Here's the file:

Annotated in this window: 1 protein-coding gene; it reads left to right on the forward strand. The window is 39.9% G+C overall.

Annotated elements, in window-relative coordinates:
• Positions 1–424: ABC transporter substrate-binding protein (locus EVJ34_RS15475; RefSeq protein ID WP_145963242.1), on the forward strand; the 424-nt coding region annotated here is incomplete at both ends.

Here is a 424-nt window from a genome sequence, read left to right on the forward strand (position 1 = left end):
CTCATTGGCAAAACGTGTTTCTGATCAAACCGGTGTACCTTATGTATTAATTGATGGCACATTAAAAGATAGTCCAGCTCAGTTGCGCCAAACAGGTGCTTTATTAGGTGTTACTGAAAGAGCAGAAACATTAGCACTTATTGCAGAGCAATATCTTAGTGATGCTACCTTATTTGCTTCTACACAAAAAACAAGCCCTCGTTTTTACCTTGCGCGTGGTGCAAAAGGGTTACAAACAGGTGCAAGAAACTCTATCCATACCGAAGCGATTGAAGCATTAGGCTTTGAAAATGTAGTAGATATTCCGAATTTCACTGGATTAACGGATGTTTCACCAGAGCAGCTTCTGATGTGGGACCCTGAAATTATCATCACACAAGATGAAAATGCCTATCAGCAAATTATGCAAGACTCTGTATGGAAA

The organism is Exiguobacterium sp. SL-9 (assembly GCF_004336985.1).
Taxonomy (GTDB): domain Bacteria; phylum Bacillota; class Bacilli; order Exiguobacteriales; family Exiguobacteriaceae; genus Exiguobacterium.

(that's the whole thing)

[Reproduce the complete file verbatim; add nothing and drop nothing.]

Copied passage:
Annotated in this window: 1 protein-coding gene; it reads left to right on the forward strand. The window is 39.9% G+C overall.

Annotated elements, in window-relative coordinates:
• Positions 1–424: ABC transporter substrate-binding protein (locus EVJ34_RS15475; RefSeq protein ID WP_145963242.1), on the forward strand; the 424-nt coding region annotated here is incomplete at both ends.

Here is a 424-nt window from a genome sequence, read left to right on the forward strand (position 1 = left end):
CTCATTGGCAAAACGTGTTTCTGATCAAACCGGTGTACCTTATGTATTAATTGATGGCACATTAAAAGATAGTCCAGCTCAGTTGCGCCAAACAGGTGCTTTATTAGGTGTTACTGAAAGAGCAGAAACATTAGCACTTATTGCAGAGCAATATCTTAGTGATGCTACCTTATTTGCTTCTACACAAAAAACAAGCCCTCGTTTTTACCTTGCGCGTGGTGCAAAAGGGTTACAAACAGGTGCAAGAAACTCTATCCATACCGAAGCGATTGAAGCATTAGGCTTTGAAAATGTAGTAGATATTCCGAATTTCACTGGATTAACGGATGTTTCACCAGAGCAGCTTCTGATGTGGGACCCTGAAATTATCATCACACAAGATGAAAATGCCTATCAGCAAATTATGCAAGACTCTGTATGGAAA

The organism is Exiguobacterium sp. SL-9 (assembly GCF_004336985.1).
Taxonomy (GTDB): domain Bacteria; phylum Bacillota; class Bacilli; order Exiguobacteriales; family Exiguobacteriaceae; genus Exiguobacterium.